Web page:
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Dogs: The History Behind These Amazing Animals

dogs-the-science-behind-these-amazing-animals

The Rise of the Dog as a Domesticated Animal

When we cohabitate with dogs, we're able to learn more about them. Scientists have learned that domestication of dogs can be traced back as far as 33,000 years ago. These animals were used for hunting and guarding livestock.

As time went on and their evolution came to pass, dogs became man’s best friend and eventually began living in human homes all over the world. This is because both humans and dogs benefited from these relations. Dogs got warmth and shelter from humans; we got protection and companionship from them.

Descended from Wolves or Coyotes?

Dogs are not descended from wolves. They share a common ancestor, but that common ancestor is actually a wolf-coyote hybrid.

It’s believed that the first domesticated dogs were tamer versions of the wild coyotes and wolves out there in the world. Over time, natural selection occurred and some of these animals became more tame than others. These tamer coyotes and wolves eventually became the first domesticated dogs.

The reason why? It's believed they were attracted to humans because we gave them food and shelter and also because human garbage dumps provided them with an easy meal.

When these animals started living closer with humans, they had puppies who were tame like their parents. These animals began to form a new species: domestic canines!

What are Dogs Trying to Communicate?

It turns out that dogs communicate in a variety of ways. Dogs use their gestures, body language and facial expressions to tell other animals and humans what they want or need. They also use sounds, including barking.

When you come home from work and your dog greets you with a bark, he might be trying to tell you something. Some common reasons for a dog's bark include:

- Barking is usually used as an alarm or warning signal when a stranger comes into the house.

- A low, quiet growl may indicate a fear of a new person or dog.

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- Barking is used to get someone’s attention when the animal wants something like food or going outside.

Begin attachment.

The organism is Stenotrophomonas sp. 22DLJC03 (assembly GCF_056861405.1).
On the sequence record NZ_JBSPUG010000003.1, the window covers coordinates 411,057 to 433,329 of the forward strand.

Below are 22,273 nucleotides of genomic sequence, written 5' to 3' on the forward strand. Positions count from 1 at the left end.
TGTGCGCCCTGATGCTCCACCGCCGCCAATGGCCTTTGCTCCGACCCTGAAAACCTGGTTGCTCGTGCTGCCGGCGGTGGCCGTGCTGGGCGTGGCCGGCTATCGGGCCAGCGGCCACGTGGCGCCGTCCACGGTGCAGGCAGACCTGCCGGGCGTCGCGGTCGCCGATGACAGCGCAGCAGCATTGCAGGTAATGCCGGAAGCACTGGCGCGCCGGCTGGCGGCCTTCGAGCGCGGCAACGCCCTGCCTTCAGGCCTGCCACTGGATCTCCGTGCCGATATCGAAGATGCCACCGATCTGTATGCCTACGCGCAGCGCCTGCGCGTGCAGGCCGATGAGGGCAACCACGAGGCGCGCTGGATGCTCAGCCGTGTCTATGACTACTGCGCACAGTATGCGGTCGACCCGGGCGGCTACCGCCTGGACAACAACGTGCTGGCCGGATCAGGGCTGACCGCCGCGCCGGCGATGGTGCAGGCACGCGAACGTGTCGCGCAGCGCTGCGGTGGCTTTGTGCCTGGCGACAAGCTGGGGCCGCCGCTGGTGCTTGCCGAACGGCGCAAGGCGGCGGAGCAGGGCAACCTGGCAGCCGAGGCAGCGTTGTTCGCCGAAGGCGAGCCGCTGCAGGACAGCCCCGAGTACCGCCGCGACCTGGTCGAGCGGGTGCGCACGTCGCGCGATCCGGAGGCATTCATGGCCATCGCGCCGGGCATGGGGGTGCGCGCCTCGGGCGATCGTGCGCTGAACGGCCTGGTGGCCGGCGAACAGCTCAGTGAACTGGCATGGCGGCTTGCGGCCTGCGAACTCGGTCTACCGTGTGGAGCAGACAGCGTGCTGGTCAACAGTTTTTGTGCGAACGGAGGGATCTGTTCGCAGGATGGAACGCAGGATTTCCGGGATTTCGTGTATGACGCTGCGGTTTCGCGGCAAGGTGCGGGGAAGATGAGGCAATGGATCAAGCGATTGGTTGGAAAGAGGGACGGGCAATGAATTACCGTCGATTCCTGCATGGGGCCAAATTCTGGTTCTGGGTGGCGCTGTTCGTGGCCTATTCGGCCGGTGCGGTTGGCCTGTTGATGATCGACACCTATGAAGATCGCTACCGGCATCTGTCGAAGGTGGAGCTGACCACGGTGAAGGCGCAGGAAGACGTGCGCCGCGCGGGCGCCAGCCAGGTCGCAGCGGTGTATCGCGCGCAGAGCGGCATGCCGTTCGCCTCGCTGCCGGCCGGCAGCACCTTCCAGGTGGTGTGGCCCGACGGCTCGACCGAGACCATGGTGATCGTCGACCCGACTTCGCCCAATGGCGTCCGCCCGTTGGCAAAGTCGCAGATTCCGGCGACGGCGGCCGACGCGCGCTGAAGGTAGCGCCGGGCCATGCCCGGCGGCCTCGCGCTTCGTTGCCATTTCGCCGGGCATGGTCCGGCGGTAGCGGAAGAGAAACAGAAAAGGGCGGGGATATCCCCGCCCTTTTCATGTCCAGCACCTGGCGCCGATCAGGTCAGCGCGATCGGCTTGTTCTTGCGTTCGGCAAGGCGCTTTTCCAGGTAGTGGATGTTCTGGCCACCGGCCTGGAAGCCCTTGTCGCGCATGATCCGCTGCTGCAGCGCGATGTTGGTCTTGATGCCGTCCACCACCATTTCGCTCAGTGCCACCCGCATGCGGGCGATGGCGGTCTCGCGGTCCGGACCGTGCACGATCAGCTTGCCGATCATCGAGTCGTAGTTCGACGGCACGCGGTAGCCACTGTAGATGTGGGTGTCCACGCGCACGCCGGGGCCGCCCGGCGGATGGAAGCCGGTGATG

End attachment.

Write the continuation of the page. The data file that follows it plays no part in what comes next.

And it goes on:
- Barking can also be used to show aggression or excitement.

Dogs also vocalize through whining, growling, whimpering, yelping and howling to get their point across with other animals and humans - but the main point is that they have many ways of communicating!

How Dogs Help Us

Dogs are great at making us feel loved and wanted. They're also great at sensing when we're sad or upset. It's not just the fur around our feet they want to cuddle with; it's because they can tell when we need some extra love.

Dogs are also known to be great therapy animals for people with mental health issues like PTSD, depression, and anxiety. They help people with these issues feel more calm and less anxious in their day-to-day lives. Dogs can help kids who have autism learn how to better interact with others by teaching them how to read expressions on other people's faces, which is something they might not be able to do on their own.

For example, one study found that children with autism were more socially engaged when interacting with a therapy dog than they were in an environment without a therapy dog. That said, there is still research being done on this topic, so it's difficult to know exactly how much of this benefit is coming from having the dog present in the room versus the attention of the caretaker in the room with them.

Conclusion

Dogs are truly amazing creatures with a history that goes back for more than 30000 years. Dogs are our best friends, our protectors, our therapists, and our most loyal companions. The list of ways that dogs enrich our lives is endless, and it's truly an honor to be a dog person.

Resources

https://www.nbcnews.com/id/wbna27240370

https://www.theatlantic.com/science/archive/2016/06/the-origin-of-dogs/484976/

https://www.worldhistory.org/article/184/dogs-in-the-ancient-world/

https://www.smithsonianmag.com/science-nature/how-wolves-really-became-dogs-180970014/

© 2022 Morin Kal

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